MUOH MARCLE. FOIOCBALL.—Much Marcle are at hooile to Ross St. Mary's to-moraow (Saturday), ia the Ross and District Leag,ue. The kick cif is fixed for 3,p.m. in the Walwya Meadow, and the Marcle selected team is :r—F Baldwin S Davis, R Whittaker W Pbweil, J Partridge, R Baker C Pudge, W Hodgea, R Powell, J Taylor, C 'Taylor. Resoffves^ Geo. SusiAh and Bert Whittaker.
THOMAS JONES, MONUMENTAL amd t BUILDING MASON, 1 IN A Stona, Marble or Granite tt Monuments Cleaned and Repaired. jfljl Works— G.W.R. Station, Malvern Wells and Belmont, Malvern, Link., Private Address- Taynton House, Lower Wilton Rd. Mnlvo, —JUWW ■■■!■ I,| I p Printod and Published for and oa behalf of the JBSECUTRIX of the late THOMAS V AUGHA. by WILLIAM S. BOWES, Manager, at the Printing Works, New Stre^tj, Ledbury, ia the Couaty of Herefo^
I LEDBURY LIBENSINC SESSION.…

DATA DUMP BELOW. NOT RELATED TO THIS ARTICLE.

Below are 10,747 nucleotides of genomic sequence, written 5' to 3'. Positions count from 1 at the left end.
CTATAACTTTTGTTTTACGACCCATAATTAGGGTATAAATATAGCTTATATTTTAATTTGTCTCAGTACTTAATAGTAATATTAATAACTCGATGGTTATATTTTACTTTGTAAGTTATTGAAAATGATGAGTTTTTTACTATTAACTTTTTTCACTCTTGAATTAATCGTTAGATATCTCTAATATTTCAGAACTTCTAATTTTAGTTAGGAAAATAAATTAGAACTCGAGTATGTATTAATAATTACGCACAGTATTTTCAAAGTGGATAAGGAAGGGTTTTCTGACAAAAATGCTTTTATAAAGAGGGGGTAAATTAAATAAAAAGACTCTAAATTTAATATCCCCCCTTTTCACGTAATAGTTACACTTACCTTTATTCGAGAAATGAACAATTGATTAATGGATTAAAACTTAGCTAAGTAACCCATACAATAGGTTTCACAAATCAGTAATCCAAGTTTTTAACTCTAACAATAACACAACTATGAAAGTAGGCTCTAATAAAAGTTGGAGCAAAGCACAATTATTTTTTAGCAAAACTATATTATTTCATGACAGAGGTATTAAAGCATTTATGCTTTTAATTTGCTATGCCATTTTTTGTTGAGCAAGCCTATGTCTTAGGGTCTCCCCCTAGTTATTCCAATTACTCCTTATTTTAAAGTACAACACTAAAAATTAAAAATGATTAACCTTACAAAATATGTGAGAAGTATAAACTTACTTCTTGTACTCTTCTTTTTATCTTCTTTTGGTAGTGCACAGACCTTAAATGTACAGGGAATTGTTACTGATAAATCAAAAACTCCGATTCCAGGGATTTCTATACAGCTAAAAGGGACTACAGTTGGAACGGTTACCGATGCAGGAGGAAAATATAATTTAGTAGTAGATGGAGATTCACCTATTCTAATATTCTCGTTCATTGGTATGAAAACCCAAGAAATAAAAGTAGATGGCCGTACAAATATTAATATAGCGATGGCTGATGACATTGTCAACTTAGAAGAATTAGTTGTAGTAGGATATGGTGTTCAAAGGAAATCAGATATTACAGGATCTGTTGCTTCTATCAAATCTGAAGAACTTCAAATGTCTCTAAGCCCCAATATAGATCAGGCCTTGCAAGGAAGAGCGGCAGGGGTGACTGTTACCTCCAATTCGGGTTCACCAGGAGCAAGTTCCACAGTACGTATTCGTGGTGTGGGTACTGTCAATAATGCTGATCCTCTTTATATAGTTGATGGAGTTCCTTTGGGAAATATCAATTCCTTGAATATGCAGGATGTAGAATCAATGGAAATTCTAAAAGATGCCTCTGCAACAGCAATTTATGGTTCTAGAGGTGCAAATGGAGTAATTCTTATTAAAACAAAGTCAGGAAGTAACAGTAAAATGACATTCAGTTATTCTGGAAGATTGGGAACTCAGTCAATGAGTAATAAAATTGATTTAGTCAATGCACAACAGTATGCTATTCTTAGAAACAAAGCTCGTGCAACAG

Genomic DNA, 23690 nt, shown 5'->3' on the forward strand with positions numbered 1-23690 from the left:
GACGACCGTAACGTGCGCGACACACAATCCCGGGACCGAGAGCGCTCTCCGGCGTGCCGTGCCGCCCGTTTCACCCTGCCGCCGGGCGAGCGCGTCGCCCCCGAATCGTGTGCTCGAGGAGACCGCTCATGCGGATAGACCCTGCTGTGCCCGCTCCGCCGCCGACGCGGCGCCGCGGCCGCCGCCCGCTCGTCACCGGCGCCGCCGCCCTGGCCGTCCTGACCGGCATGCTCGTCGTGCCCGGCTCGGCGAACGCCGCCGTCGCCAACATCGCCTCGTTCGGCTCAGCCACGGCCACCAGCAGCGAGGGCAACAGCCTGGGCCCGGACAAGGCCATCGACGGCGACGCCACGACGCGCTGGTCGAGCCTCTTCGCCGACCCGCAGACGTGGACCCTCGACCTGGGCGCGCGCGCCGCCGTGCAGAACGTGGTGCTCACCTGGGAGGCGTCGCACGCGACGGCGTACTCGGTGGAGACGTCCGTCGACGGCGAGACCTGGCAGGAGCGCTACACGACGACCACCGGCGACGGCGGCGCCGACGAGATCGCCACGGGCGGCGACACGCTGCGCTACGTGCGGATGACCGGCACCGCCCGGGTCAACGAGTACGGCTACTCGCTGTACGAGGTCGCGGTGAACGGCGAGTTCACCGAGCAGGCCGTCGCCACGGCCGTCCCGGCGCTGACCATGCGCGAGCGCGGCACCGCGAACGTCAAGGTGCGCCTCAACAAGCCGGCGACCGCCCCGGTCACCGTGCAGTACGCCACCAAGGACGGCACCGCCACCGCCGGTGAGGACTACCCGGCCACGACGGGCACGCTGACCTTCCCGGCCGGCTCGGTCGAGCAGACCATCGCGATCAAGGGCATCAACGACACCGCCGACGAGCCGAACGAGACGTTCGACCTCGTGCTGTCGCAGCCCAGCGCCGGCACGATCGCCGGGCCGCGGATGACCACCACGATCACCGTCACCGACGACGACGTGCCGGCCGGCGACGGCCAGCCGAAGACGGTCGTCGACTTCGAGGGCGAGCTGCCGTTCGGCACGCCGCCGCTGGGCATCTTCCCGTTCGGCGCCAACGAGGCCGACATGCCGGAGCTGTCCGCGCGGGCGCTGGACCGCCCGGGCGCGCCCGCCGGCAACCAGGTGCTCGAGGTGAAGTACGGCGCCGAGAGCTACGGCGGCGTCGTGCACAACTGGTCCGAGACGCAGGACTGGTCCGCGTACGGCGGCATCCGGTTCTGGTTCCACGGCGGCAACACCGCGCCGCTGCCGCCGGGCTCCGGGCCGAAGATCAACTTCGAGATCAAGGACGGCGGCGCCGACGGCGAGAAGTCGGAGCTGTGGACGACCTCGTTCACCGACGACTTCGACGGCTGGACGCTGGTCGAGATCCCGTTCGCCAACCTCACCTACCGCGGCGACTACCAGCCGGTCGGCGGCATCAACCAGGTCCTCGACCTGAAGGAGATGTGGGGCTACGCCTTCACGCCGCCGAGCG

I LEDBURY LIBENSINC SESSION. I WEDNESDAY, FEBRUARY 11. I Before Alderman John Riley (in the chair), I Mr Spencer H Bickham, Mr R Buchanan, Dr I M A Wood, Mr Fred Ballard. SUPERINTENDENT'S REPORT. I The report of Supt J H Williams was as follows Gentlemen,—I have the honour to lay before you a list of public-houses, beer-house, etc., in this division. During the past year they have been regularly visited and generally well eon- ducted. I have had occasion to summon one license-holder for an offence against the tenure of his license, viz., Sidney Francis Allen, of the Talbot Inn, Ledbury, for refusing to admit the police to his licensed premises, for which he was lined 22 and costs. Fifteen persons (three of whom were residents and twelve non- residents) have been proceeded against during the year 1913 for drunkenness, an increase of one as compared with 1912: and a decrease ef eight as compared with 1911, thirteen being convicted as against eleven is 19121 There are no new applications to come before you. The Chairman said it seemed a very satisfac- tory report. The Bench then retired to consider the renewal of the licences, and on their return the Chairman said with regard to these licences, they had considered the question of renewal of licenses, and they had decided that the licenses of the Brook Inn, Bosbury Butcher's Arms,. Woolhope and Crown,.Colwall, required further consideration. For that purpose they objected to their renewal that day in order that objection notices might be served. With regard to the Royal Oak, Ledbury, he wished to point that the door leading from the Royal Hall to other licensed premises, which it was agreed with the magistrates should be kept closed, was not kept closed, and he wished to call the attention of the licensee to the fact that that particular door must be kept closed. He also wished to remark upon the method of keeping books of accounts for licensed premises. No doubt it was one of those things which happened to all traders,, but it was important that all traaers should keep good and correct aceounts and in a goed manner so that their accounts could be easily gone into. With regard to the rest of the licenges they would be granted. The magistrates were, how- ever, of opinion that the number of licensed houses in Ledbury Urban was still in excess of the reasonable requirements of the place.